In 2002, the Salt Lake Tribune interviewed the mayor of Richfield about the change I-70 brought to the Sevier Valley. Previously these were isolated farming communities, whose residents felt they were unaccustomed to the crime and other effects that a transcontinental highway can bring. Residents of Richfield soon started to call I-70 "Cocaine Lane". The mayor stated that I-70 is a mixed blessing. He stated the highway is a boon to the hospitality industry and has made Richfield more accessible to other cities. However, the new road brought types of crime previously unknown to the city. The mayor lamented that after the completion of I-70, many residents started locking their doors for the first time. The interview resulted from an event that served as a "wake-up call", that rural Utah is "not isolated from crime". Panic ensued after the public witnessed Utah Highway Patrol troopers carrying away a suspect in handcuffs, while removing plastic bags and coolers full of body parts from the trunk of his car. The event caused a frenzy of people checking on their neighbors, fearing the murder victims were local residents. In 2007, there were 11 violent crimes in Sevier County, a county of 19,386 residents.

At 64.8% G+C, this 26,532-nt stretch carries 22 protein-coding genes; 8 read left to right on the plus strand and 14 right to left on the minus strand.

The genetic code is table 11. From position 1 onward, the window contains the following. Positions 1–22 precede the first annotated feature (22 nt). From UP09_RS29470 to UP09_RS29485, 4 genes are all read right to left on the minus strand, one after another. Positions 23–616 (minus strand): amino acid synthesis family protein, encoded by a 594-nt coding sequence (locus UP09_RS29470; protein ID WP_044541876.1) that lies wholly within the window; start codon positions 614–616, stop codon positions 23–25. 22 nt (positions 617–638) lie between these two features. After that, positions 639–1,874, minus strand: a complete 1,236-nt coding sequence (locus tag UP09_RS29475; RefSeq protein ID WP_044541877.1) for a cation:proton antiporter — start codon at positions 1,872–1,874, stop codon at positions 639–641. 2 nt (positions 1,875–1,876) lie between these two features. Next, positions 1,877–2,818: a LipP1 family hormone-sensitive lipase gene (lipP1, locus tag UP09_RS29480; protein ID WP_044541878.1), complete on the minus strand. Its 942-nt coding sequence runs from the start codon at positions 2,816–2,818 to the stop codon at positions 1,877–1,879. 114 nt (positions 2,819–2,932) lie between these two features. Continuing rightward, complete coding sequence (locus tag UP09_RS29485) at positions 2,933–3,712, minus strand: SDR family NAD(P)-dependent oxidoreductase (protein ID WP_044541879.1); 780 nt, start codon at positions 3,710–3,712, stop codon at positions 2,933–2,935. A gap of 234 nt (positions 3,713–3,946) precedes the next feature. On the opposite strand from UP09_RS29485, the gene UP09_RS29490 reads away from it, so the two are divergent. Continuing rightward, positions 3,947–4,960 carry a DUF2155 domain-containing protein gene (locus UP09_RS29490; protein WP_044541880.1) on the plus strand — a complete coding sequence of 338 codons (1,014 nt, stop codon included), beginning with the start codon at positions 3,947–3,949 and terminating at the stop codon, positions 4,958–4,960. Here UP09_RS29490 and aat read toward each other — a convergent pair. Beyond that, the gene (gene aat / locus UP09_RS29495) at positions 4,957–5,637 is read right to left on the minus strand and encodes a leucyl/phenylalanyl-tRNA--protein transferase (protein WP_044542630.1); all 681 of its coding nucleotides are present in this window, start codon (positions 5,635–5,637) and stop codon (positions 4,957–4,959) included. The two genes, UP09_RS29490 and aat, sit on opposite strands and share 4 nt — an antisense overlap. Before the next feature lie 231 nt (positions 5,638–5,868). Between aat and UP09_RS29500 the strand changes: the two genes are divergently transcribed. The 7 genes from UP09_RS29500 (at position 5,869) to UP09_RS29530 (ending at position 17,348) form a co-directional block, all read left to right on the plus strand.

Green River is the largest, and only incorporated, city directly served by I-70 in eastern Utah. Unlike the communities of the Sevier Valley, Green River was founded as a stopover for travelers along transcontinental arteries. The area was first used as a stopover for travelers navigating the Green River. Later the town was formed to serve travelers along the Old Spanish Trail and stagecoach mail routes. Green River was an established stopover by the time the railroad and later highways were built through the area.
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